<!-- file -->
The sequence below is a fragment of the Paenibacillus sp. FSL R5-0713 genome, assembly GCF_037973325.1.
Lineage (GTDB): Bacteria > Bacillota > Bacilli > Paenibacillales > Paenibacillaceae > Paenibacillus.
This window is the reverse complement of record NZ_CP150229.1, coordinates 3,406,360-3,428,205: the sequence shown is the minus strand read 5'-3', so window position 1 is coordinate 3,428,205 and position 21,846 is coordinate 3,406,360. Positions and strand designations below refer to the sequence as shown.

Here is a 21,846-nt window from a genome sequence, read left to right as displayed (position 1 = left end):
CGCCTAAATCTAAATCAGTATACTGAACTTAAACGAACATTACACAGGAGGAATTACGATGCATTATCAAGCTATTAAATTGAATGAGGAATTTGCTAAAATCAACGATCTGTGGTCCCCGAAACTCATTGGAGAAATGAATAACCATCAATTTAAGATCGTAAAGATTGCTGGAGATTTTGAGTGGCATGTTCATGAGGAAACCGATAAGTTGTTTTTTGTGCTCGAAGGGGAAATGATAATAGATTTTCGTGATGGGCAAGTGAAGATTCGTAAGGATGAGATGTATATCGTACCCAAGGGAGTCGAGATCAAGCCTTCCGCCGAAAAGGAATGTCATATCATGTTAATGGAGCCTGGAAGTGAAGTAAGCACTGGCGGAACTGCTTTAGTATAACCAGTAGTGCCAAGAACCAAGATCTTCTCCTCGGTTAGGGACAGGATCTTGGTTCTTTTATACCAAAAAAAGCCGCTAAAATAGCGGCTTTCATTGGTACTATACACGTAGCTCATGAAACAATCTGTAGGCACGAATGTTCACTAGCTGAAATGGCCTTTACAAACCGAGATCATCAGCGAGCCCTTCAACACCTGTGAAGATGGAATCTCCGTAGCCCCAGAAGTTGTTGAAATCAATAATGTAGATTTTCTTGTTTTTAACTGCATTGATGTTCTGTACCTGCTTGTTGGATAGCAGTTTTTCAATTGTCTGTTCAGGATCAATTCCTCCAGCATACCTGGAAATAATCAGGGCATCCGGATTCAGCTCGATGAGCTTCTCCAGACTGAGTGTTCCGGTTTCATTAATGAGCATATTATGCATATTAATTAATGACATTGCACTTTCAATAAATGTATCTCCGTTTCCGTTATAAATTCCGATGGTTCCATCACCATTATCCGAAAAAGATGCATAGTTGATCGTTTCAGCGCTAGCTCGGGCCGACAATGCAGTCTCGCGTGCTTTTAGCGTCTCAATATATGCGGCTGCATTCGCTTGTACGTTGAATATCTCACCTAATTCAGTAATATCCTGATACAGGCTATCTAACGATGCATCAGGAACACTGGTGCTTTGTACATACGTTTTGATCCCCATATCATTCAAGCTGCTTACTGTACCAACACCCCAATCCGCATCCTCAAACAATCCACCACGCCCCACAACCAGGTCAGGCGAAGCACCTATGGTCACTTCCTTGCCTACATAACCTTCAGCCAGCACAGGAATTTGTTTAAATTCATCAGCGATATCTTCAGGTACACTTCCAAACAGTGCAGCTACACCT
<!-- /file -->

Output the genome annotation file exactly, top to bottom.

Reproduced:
The sequence below is a fragment of the Paenibacillus sp. FSL R5-0713 genome, assembly GCF_037973325.1.
Lineage (GTDB): Bacteria > Bacillota > Bacilli > Paenibacillales > Paenibacillaceae > Paenibacillus.
This window is the reverse complement of record NZ_CP150229.1, coordinates 3,406,360-3,428,205: the sequence shown is the minus strand read 5'-3', so window position 1 is coordinate 3,428,205 and position 21,846 is coordinate 3,406,360. Positions and strand designations below refer to the sequence as shown.

Here is a 21,846-nt window from a genome sequence, read left to right as displayed (position 1 = left end):
CGCCTAAATCTAAATCAGTATACTGAACTTAAACGAACATTACACAGGAGGAATTACGATGCATTATCAAGCTATTAAATTGAATGAGGAATTTGCTAAAATCAACGATCTGTGGTCCCCGAAACTCATTGGAGAAATGAATAACCATCAATTTAAGATCGTAAAGATTGCTGGAGATTTTGAGTGGCATGTTCATGAGGAAACCGATAAGTTGTTTTTTGTGCTCGAAGGGGAAATGATAATAGATTTTCGTGATGGGCAAGTGAAGATTCGTAAGGATGAGATGTATATCGTACCCAAGGGAGTCGAGATCAAGCCTTCCGCCGAAAAGGAATGTCATATCATGTTAATGGAGCCTGGAAGTGAAGTAAGCACTGGCGGAACTGCTTTAGTATAACCAGTAGTGCCAAGAACCAAGATCTTCTCCTCGGTTAGGGACAGGATCTTGGTTCTTTTATACCAAAAAAAGCCGCTAAAATAGCGGCTTTCATTGGTACTATACACGTAGCTCATGAAACAATCTGTAGGCACGAATGTTCACTAGCTGAAATGGCCTTTACAAACCGAGATCATCAGCGAGCCCTTCAACACCTGTGAAGATGGAATCTCCGTAGCCCCAGAAGTTGTTGAAATCAATAATGTAGATTTTCTTGTTTTTAACTGCATTGATGTTCTGTACCTGCTTGTTGGATAGCAGTTTTTCAATTGTCTGTTCAGGATCAATTCCTCCAGCATACCTGGAAATAATCAGGGCATCCGGATTCAGCTCGATGAGCTTCTCCAGACTGAGTGTTCCGGTTTCATTAATGAGCATATTATGCATATTAATTAATGACATTGCACTTTCAATAAATGTATCTCCGTTTCCGTTATAAATTCCGATGGTTCCATCACCATTATCCGAAAAAGATGCATAGTTGATCGTTTCAGCGCTAGCTCGGGCCGACAATGCAGTCTCGCGTGCTTTTAGCGTCTCAATATATGCGGCTGCATTCGCTTGTACGTTGAATATCTCACCTAATTCAGTAATATCCTGATACAGGCTATCTAACGATGCATCAGGAACACTGGTGCTTTGTACATACGTTTTGATCCCCATATCATTCAAGCTGCTTACTGTACCAACACCCCAATCCGCATCCTCAAACAATCCACCACGCCCCACAACCAGGTCAGGCGAAGCACCTATGGTCACTTCCTTGCCTACATAACCTTCAGCCAGCACAGGAATTTGTTTAAATTCATCAGCGATATCTTCAGGTACACTTCCAAACAGTGCAGCTACACCT